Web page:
finding happiness in everything

Posts tagged ‘anxiety’

Memorial Day


My Daddy. Vietnam War Veteran.

My Daddy. Vietnam War Veteran.

Happy Memorial day everyone! As millions of workers are off today for remembrance of fallen American soldiers and their loved ones left behind, please take a moment to say thank you to a veteran or an active duty soldier.  I believe there is more awareness now due to media coverage of all types, but there are still many soldiers that are forgotten, left behind and the memories of their unselfish service is forgotten or fading.

It only takes a moment of time to say thank you. Sometimes, that is all someone needs to hear… just 2 words – Thank You.

I personally thank you if you have ever served in any branch of our US military. I appreciate the freedoms you contributed to. I appreciate the peace you helped maintain. You didn’t have to be on the battle front to be important, you simply served. It’s an honor and my gratitude overflows.

It doesn’t matter where you are now or what you “became”.  Your life matters. Your service matters. You matter!

Thank you, Thank you, Thank you!!!!

**My father served. My Husband served and many other members of my family have served. A great number of my friends have served or are still serving. So my passion for veterans is well seated. Please pass along this note of gratitude to encourage others to say a simple THANK YOU to our men and women in uniform past and present.

 

 

Love,

Chrissy

Item #46 Bucket List


In July 2014 I was blessed to cross another item off my bucket list. With the help of my husband and his right arm best friend, I was able to overcome my fear of lake water…on a boat.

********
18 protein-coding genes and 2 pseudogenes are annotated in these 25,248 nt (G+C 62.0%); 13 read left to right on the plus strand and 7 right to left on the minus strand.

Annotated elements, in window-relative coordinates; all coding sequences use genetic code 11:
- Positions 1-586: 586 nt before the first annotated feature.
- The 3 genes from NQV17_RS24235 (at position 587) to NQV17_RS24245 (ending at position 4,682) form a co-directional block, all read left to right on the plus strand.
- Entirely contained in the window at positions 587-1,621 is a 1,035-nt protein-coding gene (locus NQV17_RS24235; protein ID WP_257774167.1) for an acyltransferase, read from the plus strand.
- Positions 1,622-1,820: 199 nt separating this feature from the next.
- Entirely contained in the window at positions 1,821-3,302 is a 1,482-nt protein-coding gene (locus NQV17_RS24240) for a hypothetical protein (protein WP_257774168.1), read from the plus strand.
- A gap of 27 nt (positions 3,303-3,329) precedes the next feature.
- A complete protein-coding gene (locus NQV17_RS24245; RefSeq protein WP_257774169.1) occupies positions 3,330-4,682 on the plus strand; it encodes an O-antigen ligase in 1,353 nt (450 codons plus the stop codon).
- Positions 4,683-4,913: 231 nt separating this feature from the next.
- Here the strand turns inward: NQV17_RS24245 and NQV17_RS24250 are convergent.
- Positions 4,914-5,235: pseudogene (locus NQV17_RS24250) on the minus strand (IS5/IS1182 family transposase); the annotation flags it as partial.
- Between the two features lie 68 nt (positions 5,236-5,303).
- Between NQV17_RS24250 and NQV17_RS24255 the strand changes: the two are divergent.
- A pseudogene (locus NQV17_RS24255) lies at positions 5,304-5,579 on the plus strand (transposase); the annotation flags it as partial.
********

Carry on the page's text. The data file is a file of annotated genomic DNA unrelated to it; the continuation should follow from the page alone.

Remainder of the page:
Item #46 on my bucket list was to ride on a boat. I was tickled pink and we were out on the boat all day on the lovely Douglas Lake in Dandridge. Here are a few pictures of that awesome day!

IMAG2983 IMAG2991 IMAG2993

Round & Round – PTSD


Over the last month I’ve noticed the flashbacks coming more often. There’s nothing that provokes them that I can determine. With the increased frequency, each scene becomes more vivid & even if there are variances in them, it’s always his last few hours alive that play over & over in my head.

There are so many emotions in those last hours…mine…his…the kids. Thoughts about what he said to each child, reactions to his words to them. “You’re making too much noise. Daddy loves you. Go to your room & be really quiet.” Why?

Why won’t it stop? It’s driving me mad 😦 Each flashback brings sadness, worry, pain, tears, anxiety & anger.

Why? It’s been 3 years & 9 months since it happened! Why do I remember it more vividly than giving birth to our children? Why?

I have no answers. All why’s? are rhetorical. No one can answer.

I hate PTSD. I hate these flashbacks. I hate not remembering good things & just his death.